They alleged that Unit 8200 gathered “all-encompassing” intelligence that was then used to politically persecute many Palestinians who were not involved in violence and also create divisions in Palestinian society. These 43 refuseniks provided their testimonies regarding the working of Unit 8200 to the Israeli newspaper Yedioth Ahronoth and also shared with the Guardian newspaper.
They said they were ordered to preserve the details of Palestinians’ lives so that these could be “used to extort/blackmail” them into becoming collaborators of the IDF. These details included information on sexual preferences, infidelities, financial problems or family illnesses. It seems “sex talk”, intercepted on compromised phones, was a rage among the Unit 8200’s personnel. They claimed the activities they were asked to engage in had more in “common with the intelligence services of oppressive regimes than of a democracy”.
These testimonies bring out the sheer sweep of spyware for keeping tabs on Palestinians. A Unit 8200 soldier said that not only were Palestinians likely to attack Israelis snooped upon, but also all those “who were completely innocent, and whose only crime was that they interested the Israeli security system for various reasons… All Palestinians are exposed to non-stop monitoring without any legal protection.”
The soldier cited an example of the Israeli state’s intention: “If you’re homosexual and know someone who knows a wanted person—and we need to know about it—Israel will make your life miserable.”
In contrast to the tactics adopted against homosexuals, a course instructor of Unit 8200 provided an example of how a person whose family member needed medical care was worked upon.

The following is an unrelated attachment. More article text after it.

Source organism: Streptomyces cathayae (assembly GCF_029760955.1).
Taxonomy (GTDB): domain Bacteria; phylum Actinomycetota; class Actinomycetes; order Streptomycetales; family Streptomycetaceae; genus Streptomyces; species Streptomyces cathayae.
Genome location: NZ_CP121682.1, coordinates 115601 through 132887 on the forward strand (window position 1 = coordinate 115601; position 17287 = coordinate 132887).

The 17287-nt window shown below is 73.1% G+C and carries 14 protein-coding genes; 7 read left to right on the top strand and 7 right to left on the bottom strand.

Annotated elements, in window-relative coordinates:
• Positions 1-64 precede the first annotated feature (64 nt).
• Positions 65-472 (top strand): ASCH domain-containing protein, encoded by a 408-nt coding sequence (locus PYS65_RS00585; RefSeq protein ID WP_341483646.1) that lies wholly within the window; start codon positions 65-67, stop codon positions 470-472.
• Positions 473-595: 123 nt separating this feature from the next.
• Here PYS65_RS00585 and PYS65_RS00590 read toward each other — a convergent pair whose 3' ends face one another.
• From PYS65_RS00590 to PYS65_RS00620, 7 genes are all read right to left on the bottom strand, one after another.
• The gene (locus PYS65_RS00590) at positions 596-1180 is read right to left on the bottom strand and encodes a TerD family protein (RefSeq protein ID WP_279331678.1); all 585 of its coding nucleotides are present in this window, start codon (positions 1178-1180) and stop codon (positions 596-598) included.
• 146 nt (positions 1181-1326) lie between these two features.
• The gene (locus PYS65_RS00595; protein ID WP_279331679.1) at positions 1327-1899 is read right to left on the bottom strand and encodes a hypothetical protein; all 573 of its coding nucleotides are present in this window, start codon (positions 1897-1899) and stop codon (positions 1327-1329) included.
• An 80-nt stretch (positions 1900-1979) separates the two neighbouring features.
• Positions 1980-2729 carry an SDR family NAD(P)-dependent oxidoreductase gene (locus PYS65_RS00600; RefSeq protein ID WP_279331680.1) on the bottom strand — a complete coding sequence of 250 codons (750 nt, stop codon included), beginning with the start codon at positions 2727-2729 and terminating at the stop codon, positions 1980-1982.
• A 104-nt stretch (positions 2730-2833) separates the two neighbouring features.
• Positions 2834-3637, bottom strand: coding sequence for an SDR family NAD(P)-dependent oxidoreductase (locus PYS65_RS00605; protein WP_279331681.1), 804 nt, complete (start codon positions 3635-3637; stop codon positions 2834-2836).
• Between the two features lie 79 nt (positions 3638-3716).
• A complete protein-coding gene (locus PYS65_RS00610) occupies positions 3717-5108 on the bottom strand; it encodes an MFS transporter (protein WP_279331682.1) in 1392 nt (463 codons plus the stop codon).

The instructor’s testimony reads thus: “I was once made to listen to a talk that an Israeli security officer had with a Palestinian who he tried to recruit… There’s a point where he says, ‘Your wife’s brother has cancer.’ The Palestinian answers, ‘So?’ And he says, ‘Well, you know…” and they go on to speak about something else, and the Israeli keeps going back to the cancer issue. He said something like ‘our hospitals are good’ and he was clearly offering [help] to the Palestinian, or threatening him.”
Another Unit 8200 personnel testified, “Contrary to my expectations, our database included not only security-related intelligence but also personal and political information. That is to say, on a personal level, there is no respect for Palestinian privacy. From a political standpoint, information is collected that can serve to manipulate Israeli, Palestinian and international politics.”
These testimonies vividly illustrate how spyware like Pegasus can be deployed to bend the will of even those who are politically apathetic or diehard supporters of the government. You may be a clerk or a junior officer in a government office, or an executive in a company, or a cub reporter in a media outlet, or an activist of a civil society group, or an officer in the defense forces, your personal details, particularly those when disclosed are likely to embarrass you, can be harvested by spyware to compel you to undertake tasks you think are morally wrong.
But, above all, the testimonies of Unit 8200 show that spyware like Pegasus can be used as tools for mass surveillance. Journalist Jonathan Cook in a piece, “Israeli Spyware Technology, Tested on Palestinians, Now Operating in a City Near You”, cites analyst Jeff Halper’s book, War Against the People, to say that Israel has emerged as a global leader in merging “new digital technologies with the homeland security. The danger, he [Halper] said, was that gradually we would all become Palestinians.”
Unless the government emerges out of denial mode or is compelled to do so and institutes a public inquiry into Pegasusgate, Indians run the risk of becoming Palestinians, without privacy, with their will subjugated and rights subverted, a mere pawn on the chessboard of power play.
The article first appeared on Newsclick. The author is an independent journalist. The views are personal.